Pierre Doree means "golden stone," referring to the honey-coloured sandstone which is a soil type in the Beaujolais region of France, where this cheese is made.
The cheese itself has a "gilded" sort of coloring to it and is in the form of a small tall cylinder with a puckered rind. It's a raw goat's milk cheese. Pierre Doree is kept outside in hottest part of the summer in a very windy place where it dries it out and allows it to be kept a long time.
The La Pierre Doree du Beaujolais I enjoyed was imported by The Peterson Company in Washington and I believe it to be a Chantal Plasse selection. I believe it to be made by Laiterie ET Fromagerie D'echalas Bourdin ET Cie in Givors. I purchased this cheese at Dean & Deluca in Saint Helena.
Joanne’s Tasting Notes:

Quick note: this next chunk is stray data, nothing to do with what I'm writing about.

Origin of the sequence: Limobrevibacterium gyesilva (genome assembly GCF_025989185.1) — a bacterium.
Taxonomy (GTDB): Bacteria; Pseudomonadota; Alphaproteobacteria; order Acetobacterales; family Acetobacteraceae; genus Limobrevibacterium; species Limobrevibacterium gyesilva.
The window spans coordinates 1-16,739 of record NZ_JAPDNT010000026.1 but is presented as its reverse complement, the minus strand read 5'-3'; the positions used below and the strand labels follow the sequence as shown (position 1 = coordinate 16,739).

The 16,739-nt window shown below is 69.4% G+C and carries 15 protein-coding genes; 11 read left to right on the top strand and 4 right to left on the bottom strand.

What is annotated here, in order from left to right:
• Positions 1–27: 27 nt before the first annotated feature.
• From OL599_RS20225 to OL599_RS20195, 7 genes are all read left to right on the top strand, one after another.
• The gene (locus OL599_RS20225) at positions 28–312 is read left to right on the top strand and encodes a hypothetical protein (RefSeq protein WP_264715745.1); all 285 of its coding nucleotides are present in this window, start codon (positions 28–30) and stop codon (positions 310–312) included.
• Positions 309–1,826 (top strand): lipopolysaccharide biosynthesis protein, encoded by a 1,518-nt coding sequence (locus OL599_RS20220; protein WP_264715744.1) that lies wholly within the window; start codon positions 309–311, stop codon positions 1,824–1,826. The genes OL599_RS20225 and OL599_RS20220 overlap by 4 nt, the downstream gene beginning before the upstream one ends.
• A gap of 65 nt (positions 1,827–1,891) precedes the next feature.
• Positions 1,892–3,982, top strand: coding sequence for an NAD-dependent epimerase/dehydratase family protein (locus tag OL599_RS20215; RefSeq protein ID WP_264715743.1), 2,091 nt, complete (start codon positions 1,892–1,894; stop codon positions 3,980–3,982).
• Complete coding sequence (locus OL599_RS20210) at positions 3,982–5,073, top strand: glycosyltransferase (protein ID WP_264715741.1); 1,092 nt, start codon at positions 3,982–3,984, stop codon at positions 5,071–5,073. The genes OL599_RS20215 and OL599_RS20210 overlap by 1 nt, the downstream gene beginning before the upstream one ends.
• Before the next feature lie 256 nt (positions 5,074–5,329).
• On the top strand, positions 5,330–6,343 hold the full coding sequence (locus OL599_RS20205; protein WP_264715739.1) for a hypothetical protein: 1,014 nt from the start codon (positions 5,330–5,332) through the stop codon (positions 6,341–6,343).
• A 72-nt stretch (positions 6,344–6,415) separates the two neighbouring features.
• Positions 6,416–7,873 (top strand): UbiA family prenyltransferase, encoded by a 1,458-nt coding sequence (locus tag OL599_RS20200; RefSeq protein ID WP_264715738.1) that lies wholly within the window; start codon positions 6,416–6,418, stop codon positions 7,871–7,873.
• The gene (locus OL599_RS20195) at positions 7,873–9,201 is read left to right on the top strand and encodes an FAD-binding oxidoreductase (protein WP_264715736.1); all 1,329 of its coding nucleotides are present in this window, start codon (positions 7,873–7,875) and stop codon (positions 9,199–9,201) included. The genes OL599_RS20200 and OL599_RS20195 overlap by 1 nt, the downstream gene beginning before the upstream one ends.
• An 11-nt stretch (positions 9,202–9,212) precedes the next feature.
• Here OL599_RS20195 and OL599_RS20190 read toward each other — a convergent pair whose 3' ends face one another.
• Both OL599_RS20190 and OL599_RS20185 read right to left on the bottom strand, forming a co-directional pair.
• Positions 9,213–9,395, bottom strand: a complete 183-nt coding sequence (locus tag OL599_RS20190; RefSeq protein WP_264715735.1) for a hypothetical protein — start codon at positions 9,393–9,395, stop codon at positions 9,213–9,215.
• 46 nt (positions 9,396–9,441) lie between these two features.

The La Pierre Dorée du Beaujolais has a scent of fresh salted butter, and salt. Very clean buttery fragrance with a hint of animal. The cheese has a chalky surface with a tiny bit of grease left behind on the fingers. The rind is right on the surface; no sense of divison between the interior of the cheese and the rind. Quite firm texture and crumbly. Crumbly in mouth also, the slight sweetness finishes in a slight bitter acidity.
The Pierre Doree has a creaminess in the center and a tannic finish with definite notes of animal lingering. There are elements of dry grass and hay. Towards the rind there is a definite change in flavor and musty cellar notes add in. Reminds me of a spanish sheep cheese - the texture is very cheddar-ish. Try with a fruit paste or mostarda to balance the dry acidity.